Karl-theodor zu guttenberg joins ripple labs advisory board ripple

Ripple Labs is thrilled to announce that Karl-Theodor zu Guttenberg is joining the advisory board. Mr. zu Guttenberg is the Chairman and a Founder of Spitzberg Partners LLC, a New York-based boutique corporate advisory and investment firm that provides strategic counsel and investment insights on European and international political, economic, diplomatic, technology, and security issues.

He served as Minister of Economics and Technology and then as Minister of Defense in the cabinet of German Chancellor Angela Merkel. As the youngest Defense Minister in German history, he led the most significant structural reform of the German armed forces since the Bundeswehr’s founding.

During his time in office, Minister zu Guttenberg was Germany’s most popular politician.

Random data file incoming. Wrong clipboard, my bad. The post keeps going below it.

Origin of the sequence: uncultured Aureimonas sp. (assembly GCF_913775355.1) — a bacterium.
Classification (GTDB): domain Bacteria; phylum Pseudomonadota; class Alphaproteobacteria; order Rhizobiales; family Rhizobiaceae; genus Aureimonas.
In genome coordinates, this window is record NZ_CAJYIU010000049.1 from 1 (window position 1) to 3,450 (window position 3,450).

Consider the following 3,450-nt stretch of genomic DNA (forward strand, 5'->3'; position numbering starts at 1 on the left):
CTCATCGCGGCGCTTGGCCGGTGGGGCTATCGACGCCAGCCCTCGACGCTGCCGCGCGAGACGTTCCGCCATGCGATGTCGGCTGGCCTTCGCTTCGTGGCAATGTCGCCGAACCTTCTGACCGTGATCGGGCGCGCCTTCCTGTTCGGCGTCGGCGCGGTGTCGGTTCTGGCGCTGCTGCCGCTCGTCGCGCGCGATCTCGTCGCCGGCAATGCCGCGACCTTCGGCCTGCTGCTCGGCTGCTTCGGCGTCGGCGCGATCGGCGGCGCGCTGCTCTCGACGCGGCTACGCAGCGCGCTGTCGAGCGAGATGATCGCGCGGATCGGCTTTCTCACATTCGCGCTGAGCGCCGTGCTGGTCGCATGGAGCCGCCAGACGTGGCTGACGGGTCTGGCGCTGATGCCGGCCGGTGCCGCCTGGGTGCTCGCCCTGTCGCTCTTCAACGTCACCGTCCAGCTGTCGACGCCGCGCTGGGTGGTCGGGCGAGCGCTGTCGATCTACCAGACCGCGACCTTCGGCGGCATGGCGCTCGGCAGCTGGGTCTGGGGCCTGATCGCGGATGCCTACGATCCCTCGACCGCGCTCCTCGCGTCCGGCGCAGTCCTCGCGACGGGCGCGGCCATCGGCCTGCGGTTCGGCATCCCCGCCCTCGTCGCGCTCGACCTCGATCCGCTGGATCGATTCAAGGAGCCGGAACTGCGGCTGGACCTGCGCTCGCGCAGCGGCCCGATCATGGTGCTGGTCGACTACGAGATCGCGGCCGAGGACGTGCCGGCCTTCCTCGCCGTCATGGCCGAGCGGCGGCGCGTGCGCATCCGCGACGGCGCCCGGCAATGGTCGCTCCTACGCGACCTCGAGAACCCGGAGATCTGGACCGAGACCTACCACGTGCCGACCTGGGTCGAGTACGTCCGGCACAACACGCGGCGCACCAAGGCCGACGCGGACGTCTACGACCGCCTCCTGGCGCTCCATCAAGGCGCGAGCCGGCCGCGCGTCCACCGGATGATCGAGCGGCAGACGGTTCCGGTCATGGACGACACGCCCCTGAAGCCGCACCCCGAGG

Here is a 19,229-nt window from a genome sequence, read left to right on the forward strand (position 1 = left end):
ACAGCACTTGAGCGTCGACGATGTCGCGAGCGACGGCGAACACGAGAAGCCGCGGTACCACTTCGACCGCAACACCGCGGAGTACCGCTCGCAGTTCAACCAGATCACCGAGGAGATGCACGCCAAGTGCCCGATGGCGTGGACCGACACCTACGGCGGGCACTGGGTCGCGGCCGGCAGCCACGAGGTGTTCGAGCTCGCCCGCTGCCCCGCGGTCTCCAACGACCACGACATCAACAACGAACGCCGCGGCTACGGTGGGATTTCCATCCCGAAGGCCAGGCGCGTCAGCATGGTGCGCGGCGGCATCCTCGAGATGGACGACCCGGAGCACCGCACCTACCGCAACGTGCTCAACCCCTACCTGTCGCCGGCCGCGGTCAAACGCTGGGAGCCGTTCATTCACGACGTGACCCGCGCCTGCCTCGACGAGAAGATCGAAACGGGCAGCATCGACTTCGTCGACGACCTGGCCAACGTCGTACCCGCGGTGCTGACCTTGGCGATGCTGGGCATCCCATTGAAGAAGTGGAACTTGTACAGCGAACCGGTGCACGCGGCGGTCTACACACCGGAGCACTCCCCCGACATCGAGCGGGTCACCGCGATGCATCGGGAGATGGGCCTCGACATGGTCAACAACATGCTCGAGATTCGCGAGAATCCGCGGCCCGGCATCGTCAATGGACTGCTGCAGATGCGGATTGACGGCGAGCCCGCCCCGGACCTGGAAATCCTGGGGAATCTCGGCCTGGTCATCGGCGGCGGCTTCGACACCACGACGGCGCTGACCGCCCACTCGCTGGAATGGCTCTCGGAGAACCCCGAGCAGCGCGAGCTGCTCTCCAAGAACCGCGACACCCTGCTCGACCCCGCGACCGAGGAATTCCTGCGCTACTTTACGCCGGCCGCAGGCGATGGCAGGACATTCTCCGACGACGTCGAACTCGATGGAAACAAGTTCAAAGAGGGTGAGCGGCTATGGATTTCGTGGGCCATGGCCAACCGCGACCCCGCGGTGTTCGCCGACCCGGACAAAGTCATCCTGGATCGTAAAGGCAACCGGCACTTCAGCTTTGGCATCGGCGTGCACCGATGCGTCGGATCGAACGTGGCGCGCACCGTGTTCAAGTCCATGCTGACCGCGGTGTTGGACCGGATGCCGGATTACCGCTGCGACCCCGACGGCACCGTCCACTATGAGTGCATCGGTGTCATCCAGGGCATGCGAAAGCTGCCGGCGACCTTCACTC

Mr. zu Guttenberg is a Distinguished Statesman at the Center for Strategic and International Studies (CSIS) in Washington, DC and serves as Senior Advisor to the European Commission leadership on global Internet freedom. He sits on a variety of international corporate and not-for-profit boards, has published numerous op-eds and articles, and holds a law degree from the University of Bayreuth. He currently lives with his wife and two daughters in Greenwich, CT.

I am a European global citizen with Bavarian-German roots, currently living in the New York area. After an inspiring and turbulent 10 years in high-level politics with all the ups and downs, I gladly returned to the private sector enjoying a “free” life and the opportunity to gain deeper knowledge of the most pressing issues for the next generation.